4. Babywearing helps regulate baby’s physiological processes (heart rate, blood pressure, temperature, neurological stimulation, etc.), especially if when born premature or with low birth weight (known as “kangaroo care”).
5. Babywearing parents are able to closely observe baby’s cues and facial expressions, allowing baby to more subtly communicate needs.
6. Babywearing is beneficial for baby’s mental development. Babies who are worn spend more time in the “quiet alert” state, the ideal mental state for learning.
7. Babywearing provides “hands free” holding and soothing.
8. With little time to exercise, carrying your baby strengthens your back, core and shoulders.
9. Babywearing provides a safe way to navigate large crowds and busy environments.
10. Some studies provide evidence that babywearing leads to deeper attachment to the baby’s caregiver, and greater independence at an earlier age.
11. Some experts suggest babywearing enhances speech development because babies who are worn are at voice level and exposed to more adult conversations.
12. Babywearing provides a private nursing situation without having to use a cover.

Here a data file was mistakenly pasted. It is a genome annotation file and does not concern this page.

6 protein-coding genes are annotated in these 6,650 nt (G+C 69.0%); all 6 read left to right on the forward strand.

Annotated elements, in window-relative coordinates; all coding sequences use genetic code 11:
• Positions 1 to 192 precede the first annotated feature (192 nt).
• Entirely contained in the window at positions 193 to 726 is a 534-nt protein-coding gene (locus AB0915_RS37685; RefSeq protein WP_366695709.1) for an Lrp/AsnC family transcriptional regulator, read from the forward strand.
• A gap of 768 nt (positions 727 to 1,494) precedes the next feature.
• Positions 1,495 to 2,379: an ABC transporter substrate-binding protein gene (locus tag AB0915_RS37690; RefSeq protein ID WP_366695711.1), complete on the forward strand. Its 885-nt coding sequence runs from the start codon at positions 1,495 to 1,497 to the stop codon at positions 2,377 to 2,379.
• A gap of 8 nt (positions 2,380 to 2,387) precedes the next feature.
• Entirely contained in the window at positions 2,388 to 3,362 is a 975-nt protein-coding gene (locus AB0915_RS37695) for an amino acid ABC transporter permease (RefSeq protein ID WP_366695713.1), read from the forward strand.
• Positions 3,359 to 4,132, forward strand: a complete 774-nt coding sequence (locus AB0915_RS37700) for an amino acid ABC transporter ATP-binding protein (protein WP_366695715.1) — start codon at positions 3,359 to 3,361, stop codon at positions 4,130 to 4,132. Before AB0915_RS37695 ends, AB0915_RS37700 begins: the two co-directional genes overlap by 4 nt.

13. Babywearing allows mom (or Dad or Grandma) to keep baby close while still engaging older children.
14. Some experts suggest that the natural massaging of baby’s stomach and inside of the thighs (acupressure point for digestion) help reduce digestion issues and the prevalence of colic. 
15. Men are super-cute babywearers.
The Physiological Position
Since my bambino spends upwards of 4+ hours in her carrier per day, I recognized the importance of her position being natural and physiologically conducive to healthy development (especially of her hips and back). In all my nerdy research, I have found no greater site for babywearing questions than this. This is another great site, too. You can scour these sites for all your babywearing FAQs, but here’s the gist on the physiological position (ideal physical position for babies to be in while being worn):
- Legs should be in “frog” position (spin curved, pelvis tilted forward, legs and arms bent, knees even with naval).
- For babes <3-4 months, knees should not be open wider than pelvis. For babes > 3-4 months, knees can typically open wider, straddling the wearer.
What Type of Carrier Should I Choose